This is a stereotype but unfortunately very true in a lot of cases. Punctuality is not a thing in Spain, at least in social life, because we’ve heard that in work and business it’s not the case. Meeting with friends at 9 PM? Best to turn up at least 15 minutes later or wait in patience.
7. Expect small shops and restaurants to be closed 1-4 PM
Many businesses open in the morning, close for 2-3 hours for a midday break, and later reopen in the afternoon.
8. Don’t worry about the Internet connection
Of course, the quality of Internet connection will depend on the place but overall in most places in Spain Internet connection is good if not very good. Currently, optic fiber is becoming more, and more popular and displacing ADSL. If you need Internet on your mobile phone, you can easily use roaming (if you’re EU citizen prices are not that bad for occasional use), or buy local prepaid SIM card from providers like Movistar, Yoigo, or Vodafone.
Transportation tips to know before traveling to Spain
9. Traveling by car (yours or rented) is your most convenient and fastest option to move around…
In our opinion, the best way to travel around Spain is by car. A car gives you the freedom to travel wherever and whenever you want as you are not tied to any timetable. It’s far more convenient than using public transport, especially if you want to visit some remote places.
10. … but public transport in Spain also works really great
Spain is pretty well connected by trains, buses, and planes. There is a great high-speed rail network operated by Renfe that connects main Spanish cities (here you can see the map). Unfortunately, this option may be quite expensive, and you might find buses (like ALSA) and planes (low-cost airlines) more affordable. Also, by buses, you’ll reach many more cities, towns, and villages all around Spain.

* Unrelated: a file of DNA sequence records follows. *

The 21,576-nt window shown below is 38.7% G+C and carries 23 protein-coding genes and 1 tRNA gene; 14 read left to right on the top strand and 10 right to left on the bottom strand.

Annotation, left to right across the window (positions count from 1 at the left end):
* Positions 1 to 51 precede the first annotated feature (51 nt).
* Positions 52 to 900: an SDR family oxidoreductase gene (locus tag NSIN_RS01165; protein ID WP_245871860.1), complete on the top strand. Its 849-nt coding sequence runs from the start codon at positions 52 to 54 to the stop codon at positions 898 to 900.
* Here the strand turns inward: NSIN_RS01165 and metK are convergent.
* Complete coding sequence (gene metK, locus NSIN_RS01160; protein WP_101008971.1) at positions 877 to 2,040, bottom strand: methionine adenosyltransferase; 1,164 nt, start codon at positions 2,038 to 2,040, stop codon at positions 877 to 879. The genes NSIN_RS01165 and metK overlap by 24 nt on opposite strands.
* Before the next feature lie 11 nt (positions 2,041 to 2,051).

11. Learn the rules of the road in Spain
After all, you don’t want to get a ticket, do you? Here you can learn a few of them, for more please do your research. To drive in Spain you’ll need a valid EU or international driving license and valid international insurance. On roads there is right-hand traffic, safety belts are mandatory and it’s forbidden to use mobile phones while driving (hands-free kits are permitted). The legal blood-alcohol limit for driving is 0.05 percent or 0.25 milligrams per liter in exhaled air. The car must be equipped with: a reflective jacket for all passengers, two warning triangles, a spare wheel, and a headlamp beam deflector, if you need one. Also, learn and remember applied speed limits.
12. Learn the meaning of color lines on the parking spots
While looking for a parking space you’ll notice that there are blue, yellow, and white lines. What does each of the colors mean? Yellow: forbidden to park – never ever park there (unless you want a fine and your car to be towed). Blue: paid zone – just look for the parking meter, pay, and leave the ticket behind the window. White: hurray, it’s a free parking space!
Food related tips to know before traveling to Spain